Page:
Daily demonstrations by the teacher’s union in Mexico underline widespread disillusionment with the government, amid rising levels of violenceJuly 27, 2016 in Mexico
June and July have seen daily demonstrations by the National Education Teacher´s Union (CNTE- Spanish abbreviation) across a number of states in Mexico, in particular the southern states of Chiapas, Guerrero and Oaxaca, as well as in the capital, Mexico City.
The CNTE continue to vociferously oppose the government´s education reform and has been actively protesting since 2012. However, this summer events have seen increased tensions between state authorities and the protesters, following the June detention of two key union leaders, which was labelled by CNTE supporters as an act of “political disappearance”.
In late June the protests became particularly violent during a road blockade in Nochixtlán, on the main highway out of Oaxaca by a PEMEX refinery. The blockade turned violent as factions of the federal police and gendarmerie encircled the protesters and allegedly pushed them back into the town. Seven people were killed during the clashes and tens of citizens were injured. In a normally peaceful rural town, the clashes have left a significant mark on the local population and many questions still to be answered. Why did the police push the protesters back into the town, where they knew any clashes were likely to also involve bystanders, including children. A normally peaceful rural town, the events in Nochixtlán have left a significant mark on the local population and more wider across the country as the authorities have been slow to give clarity surrounding the events of the night. While at first the police claimed they were not armed, pictures circling on social media quickly contradicted this. The question thus remains, who fired the first shot?
An independent Ombudsman report is investigating why federal police entered into the town blocking off certain areas, rather than removing the protest from the highway. As the town remains in a state of shock following the violent incidents, protesters both in Oaxaca and across the country increasingly blame the police for heavy-handed measures further polarising the protesters and factions of the state.
On 20 July in the southern state of Chiapas, another CNTE heartland, factions of the police removed a CNTE road protest on the highway between San Cristobal (state capital) and Tuxtla Gutiérrez. Events became violent as the police set the camp on fire and clashed with protesters. Such events are becoming increasingly common as the CNTE have set up road-blocks across numerous state highways. This is significantly affecting businesses, most small and multinational, who are unable to move their cargo across swathes of the country and are reportedly losing vast amounts of money.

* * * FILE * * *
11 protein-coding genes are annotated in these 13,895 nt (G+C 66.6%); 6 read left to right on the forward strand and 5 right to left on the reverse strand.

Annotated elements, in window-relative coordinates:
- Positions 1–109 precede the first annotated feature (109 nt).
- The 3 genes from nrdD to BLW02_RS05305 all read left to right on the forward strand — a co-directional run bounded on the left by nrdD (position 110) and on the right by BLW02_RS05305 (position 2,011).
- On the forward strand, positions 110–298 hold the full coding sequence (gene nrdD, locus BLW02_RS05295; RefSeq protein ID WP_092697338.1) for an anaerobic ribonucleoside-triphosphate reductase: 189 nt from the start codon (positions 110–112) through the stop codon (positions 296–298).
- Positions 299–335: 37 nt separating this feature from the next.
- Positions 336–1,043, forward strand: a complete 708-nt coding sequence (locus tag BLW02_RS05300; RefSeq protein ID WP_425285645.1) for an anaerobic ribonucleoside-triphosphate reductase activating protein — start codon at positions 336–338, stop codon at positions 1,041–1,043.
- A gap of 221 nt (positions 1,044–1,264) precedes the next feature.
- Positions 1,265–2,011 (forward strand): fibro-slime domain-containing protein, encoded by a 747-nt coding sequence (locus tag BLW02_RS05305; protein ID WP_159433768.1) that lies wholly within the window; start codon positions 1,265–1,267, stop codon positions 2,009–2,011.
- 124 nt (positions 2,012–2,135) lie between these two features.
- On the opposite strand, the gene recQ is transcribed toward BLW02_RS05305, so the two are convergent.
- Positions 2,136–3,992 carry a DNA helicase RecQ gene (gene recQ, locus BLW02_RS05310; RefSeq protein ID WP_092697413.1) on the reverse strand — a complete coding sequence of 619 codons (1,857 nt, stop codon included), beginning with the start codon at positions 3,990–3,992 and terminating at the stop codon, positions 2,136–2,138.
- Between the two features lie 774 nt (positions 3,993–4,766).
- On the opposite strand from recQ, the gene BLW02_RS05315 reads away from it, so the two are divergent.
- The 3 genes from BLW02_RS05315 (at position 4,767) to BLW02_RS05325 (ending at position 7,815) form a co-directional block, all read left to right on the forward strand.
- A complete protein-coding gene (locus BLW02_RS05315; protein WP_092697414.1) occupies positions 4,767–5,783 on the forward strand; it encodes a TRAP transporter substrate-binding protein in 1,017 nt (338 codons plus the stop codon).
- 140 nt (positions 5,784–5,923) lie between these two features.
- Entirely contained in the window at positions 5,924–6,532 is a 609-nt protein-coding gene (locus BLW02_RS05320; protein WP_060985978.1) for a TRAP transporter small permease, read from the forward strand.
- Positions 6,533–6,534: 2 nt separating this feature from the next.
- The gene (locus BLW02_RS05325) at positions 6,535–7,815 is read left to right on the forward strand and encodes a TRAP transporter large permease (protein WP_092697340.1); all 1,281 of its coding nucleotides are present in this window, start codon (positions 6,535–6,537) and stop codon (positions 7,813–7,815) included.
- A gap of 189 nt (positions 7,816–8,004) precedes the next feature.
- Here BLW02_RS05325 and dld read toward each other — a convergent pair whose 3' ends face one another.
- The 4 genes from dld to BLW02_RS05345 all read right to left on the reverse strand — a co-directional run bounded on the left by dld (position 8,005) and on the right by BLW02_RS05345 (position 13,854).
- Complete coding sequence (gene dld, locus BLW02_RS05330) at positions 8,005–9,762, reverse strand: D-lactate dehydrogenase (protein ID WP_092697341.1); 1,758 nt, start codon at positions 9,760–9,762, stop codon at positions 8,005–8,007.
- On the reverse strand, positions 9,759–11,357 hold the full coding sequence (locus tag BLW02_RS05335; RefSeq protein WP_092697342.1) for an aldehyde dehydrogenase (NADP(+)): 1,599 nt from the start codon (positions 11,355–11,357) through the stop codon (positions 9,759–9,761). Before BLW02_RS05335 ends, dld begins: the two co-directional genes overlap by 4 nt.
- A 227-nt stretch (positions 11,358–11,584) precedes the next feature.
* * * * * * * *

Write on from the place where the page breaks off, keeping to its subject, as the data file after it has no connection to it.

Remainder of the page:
The capital, Mexico City, is brought to a standstill most days as the major thoroughfare Reforma Avenue is closed off for CNTE protests, these usually take place during peak afternoon traffic times. While this significantly affects those travelling into and out of the city, the protests continue to be peaceful with the police allowing protesters to march along Reforma avenue, with a heavy police presence. Yet, as the summer holidays enter into their second month the protests are noticeably increasing in volume and size and the government remains silent with no cohesive plan to negotiate with the CNTE.
While the protests are organised by the CNTE, they have moved from just focusing on the education reform and are a wider manifestation of widespread disillusion with the government. Protesters chant against entrenched political corruption, human rights abuses and the on-going humanitarian crisis concerning those who have ¨disappeared¨ with no one held accountable. At the same time, violent crime statistics are rising throughout the country to levels seen under former-president Felipe Calderon´s administration during the peak of the ¨war on drugs¨.
As Mexico enters into the third stage of the government´s six-year tenure in office,the protests are likely to grow louder and stronger as citizens put pressure on the political elite to give way to a new form of politics. Independent candidates are increasingly popular, as the electorate move away from the traditional bastions of the right – the National Action Party (PAN), the left – the Revolutionary Democratic Party (PRD) and the ruling Institutional Revolutionary Party (PRI). The rise of political academic Denise Dresser will be an interesting element to watch in future politics, as well as the left-wing MORENA party, who actively support the CNTE and are strongly opposed to the country’s energy reform, enacted by the government in 2013.